Sunday, September 30, 2007
See their website for more - http://www.theweescottishshop.com/default.aspx
Saturday, September 29, 2007
Top Green cars, as calculated by Cardiff University and UK automotive consultancy Clifford Thames:
1st Smart Roadster - 66.2 points
2nd Smart Fortwo Cabriolet - 59.8
3rd Citroen C1 1.0 - 40.1
4th Peugeot 107 1.0 - 38.6
5th Citroen C1 1.4 HDI - 31.3
6th Fiat Panda 1.2 Dualogic - 28.4
7th Ford Ka 1.3 - 27.5
8th Toyota Yaris 1.0 - 27.2
9th Fiat Panda 100hp - 23.6
10th Pegueot 206 1.4 - 23.5
11th Mini Cooper D - 23.3
12th Toyota Prius 1.5 - 23.2
Friday, September 28, 2007
The very first practical automobile was the 1886 Benz Motorwagen created in Stuttgart by Karl Benz. That first car was powered by a small gasoline fueled engine that ran on a four-stroke cycle developed by fellow German Karl Otto. Later another German, Rudolph Diesel, developed the compression ignition engine that would end up carrying his name and the company that evolved from the work of Karl Benz and Gottlieb Daimler would be the first to use the type in production in the 1920s. Now in 2007 Mercedes-Benz is working on bringing the two staple four-stroke engine types of the twentieth century together under the name DiesOtto combining the aspects of the Diesel and Otto cycles. The Mercedes engineers have created a 1.8L gasoline fueled four-cylinder that gets the fuel economy of a diesel. The engine puts out 238hp and 295lb-ft of torque and a mild hybrid system gets better than 39mpg in a vehicle the size of an S-Class. The use of direct injection, variable valve control, turbocharging, have allowed them to create a combination HCCI engine and standard gas engine that operates in compression ignition mode under light loads and spark ignition at other times. This allows it to operate with only a standard three-way-catalyst rather than the expensive diesel after-treatment systems. Now they just need to get it into series production.
Read full article here.
Thursday, September 27, 2007
Wednesday, September 26, 2007
The up! is a city specialist, a car for four persons and all languages, for the job, the university, the drive to the beach and the excursion outside the city gates. A small car that shows a lot of size, because it offers more space than any other car of similar length (3.45 meters) and width (1.63 meters). Its engine – conceivable here are all facets of technology that can be sensibly applied – will run in the rear. And that changes everything: Space, mood and design.Walter de Silva, Chief Designer of the Volkswagen group, sums it up like this: “The up! is not a car whose form will become obsolete within a very brief period of time. It shines in its cleverness and yet is made with loving care. And so the up! is a clear and strong statement for future Volkswagen design.” Furthermore, the team of designers and engineers has envisioned the up! concept car as the first member of an entire model line; other facets are entirely conceivable.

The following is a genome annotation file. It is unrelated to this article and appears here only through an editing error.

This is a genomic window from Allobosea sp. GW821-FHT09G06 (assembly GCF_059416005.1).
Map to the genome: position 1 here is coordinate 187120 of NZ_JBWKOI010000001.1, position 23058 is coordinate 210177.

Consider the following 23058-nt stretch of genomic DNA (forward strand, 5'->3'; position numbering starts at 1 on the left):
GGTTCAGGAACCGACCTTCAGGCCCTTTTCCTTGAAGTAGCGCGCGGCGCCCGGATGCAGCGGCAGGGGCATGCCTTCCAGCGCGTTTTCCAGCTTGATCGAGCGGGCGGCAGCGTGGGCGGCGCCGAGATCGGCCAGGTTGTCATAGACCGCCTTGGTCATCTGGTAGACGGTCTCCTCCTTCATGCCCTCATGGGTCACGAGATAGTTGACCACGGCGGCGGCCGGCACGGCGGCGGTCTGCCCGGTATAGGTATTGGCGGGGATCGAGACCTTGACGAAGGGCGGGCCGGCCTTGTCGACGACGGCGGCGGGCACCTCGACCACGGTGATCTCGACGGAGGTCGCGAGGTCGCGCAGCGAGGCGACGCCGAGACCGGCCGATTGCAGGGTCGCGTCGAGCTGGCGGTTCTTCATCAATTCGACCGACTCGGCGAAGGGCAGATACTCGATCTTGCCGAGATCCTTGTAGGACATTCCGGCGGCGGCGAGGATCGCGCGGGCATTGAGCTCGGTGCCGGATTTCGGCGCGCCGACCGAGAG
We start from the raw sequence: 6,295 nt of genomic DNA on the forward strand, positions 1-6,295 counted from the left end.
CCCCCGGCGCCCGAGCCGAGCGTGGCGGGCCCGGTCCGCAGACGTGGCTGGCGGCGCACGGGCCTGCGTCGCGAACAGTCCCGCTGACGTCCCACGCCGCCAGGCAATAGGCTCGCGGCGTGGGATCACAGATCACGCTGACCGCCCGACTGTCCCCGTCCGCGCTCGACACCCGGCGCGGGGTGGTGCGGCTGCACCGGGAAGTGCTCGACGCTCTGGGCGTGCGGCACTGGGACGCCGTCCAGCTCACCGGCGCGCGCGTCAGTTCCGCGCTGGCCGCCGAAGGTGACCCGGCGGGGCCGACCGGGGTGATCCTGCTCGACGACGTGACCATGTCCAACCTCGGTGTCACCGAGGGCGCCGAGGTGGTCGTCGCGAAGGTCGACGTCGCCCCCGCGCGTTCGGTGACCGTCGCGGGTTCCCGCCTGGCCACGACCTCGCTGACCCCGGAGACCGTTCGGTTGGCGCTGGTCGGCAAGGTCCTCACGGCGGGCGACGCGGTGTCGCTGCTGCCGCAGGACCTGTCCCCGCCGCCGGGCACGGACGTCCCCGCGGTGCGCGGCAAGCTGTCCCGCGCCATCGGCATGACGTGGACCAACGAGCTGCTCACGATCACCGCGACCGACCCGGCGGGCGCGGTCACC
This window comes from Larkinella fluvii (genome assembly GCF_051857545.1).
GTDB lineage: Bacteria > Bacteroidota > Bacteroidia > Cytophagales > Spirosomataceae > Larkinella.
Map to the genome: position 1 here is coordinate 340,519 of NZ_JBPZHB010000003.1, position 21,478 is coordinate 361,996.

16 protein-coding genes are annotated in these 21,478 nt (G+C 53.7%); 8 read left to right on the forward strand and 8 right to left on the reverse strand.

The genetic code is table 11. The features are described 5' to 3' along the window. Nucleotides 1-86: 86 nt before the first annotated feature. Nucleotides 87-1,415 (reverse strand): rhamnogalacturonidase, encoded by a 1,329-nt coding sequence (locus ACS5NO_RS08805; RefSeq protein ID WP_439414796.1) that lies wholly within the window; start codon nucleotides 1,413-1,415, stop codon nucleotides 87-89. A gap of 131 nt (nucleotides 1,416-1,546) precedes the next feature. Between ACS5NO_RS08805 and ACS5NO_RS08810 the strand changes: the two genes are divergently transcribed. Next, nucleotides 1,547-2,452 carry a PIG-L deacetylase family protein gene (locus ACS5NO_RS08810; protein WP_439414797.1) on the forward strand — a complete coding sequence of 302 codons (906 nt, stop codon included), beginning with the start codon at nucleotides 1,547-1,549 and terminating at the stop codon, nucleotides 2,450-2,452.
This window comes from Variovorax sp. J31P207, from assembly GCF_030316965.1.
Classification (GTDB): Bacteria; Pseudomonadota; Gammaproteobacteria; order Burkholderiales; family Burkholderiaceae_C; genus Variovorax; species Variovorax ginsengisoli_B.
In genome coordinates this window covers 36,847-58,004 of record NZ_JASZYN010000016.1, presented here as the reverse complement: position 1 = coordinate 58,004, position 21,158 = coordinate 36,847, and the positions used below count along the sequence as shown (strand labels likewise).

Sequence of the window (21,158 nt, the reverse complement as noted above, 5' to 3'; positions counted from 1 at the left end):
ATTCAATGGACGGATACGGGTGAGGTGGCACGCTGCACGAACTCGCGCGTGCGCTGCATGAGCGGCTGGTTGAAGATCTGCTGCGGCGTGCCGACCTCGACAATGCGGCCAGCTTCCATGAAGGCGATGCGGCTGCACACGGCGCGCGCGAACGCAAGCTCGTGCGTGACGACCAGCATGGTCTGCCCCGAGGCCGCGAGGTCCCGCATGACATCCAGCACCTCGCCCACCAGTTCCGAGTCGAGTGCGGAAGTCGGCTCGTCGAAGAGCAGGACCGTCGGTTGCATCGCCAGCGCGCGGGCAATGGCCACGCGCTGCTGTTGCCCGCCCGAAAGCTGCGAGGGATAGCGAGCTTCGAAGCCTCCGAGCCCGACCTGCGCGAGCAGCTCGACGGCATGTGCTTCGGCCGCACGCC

Saturday, September 22, 2007
When the next Smart arrives here this fall, it will be offered only with a gasoline engine – not the 800 cc, three-cylinder turbodiesel that propels current models.
The gas version won't be as fuel-efficient as the diesel.
But a variant l set to bow in Europe early next year addresses that issue, while maintaining the new Smart's performance, its maker says.
Called the MHD, for Micro Hybrid Drive, the Euro-buggy will feature a belt-driven starter-generator like that used in GM's Saturn Vue and Aura hybrids.
It will also boast stop-start technology that shuts off the engine when the minicar comes to a halt.
Rated at 71 hp, the MHD is said to improve fuel consumption to 4.3 L/100 km (combined, on the European test cycle), which is marginally better than the Honda Civic and Toyota Prius.
Sounds like something more than a few North Americans would be interested in if the tiny variant ever arrives here.
By Gerry Molloy - Special to the Toronto Star
Wednesday, September 05, 2007
Read full story here.
Monday, September 03, 2007
Saturday, September 01, 2007
Compared to many other European cities that face ever increasing traffic and congestion problems, the City of Copenhagen has recorded a measurable decrease in automobiles in the city center since 2003. Copenhagen prides itself for having safe, wide, and very well marked bicycle lanes. It seems to be one of the few cities where bicycle rental locations outnumber Starbucks. Copenhagen also boasts an extensive train, subway, and bus system.
In these green-thinking urban surroundings, it should come as no surprise to stumble upon a car like the CityEl. This three-wheeled, single-seat and electric-powered oddity began life in Denmark. Produced from 1989 to 1995, it was initially labeled the MiniEl. The car I came across happens to be from this original run of cars. Production has since moved to Kitzingen, Germany, where the outwardly identical CityEl is manufactured at a rate of 150-200 per year. In total, over 5,500 MiniEl and CityEl trikes have been sold since 1989.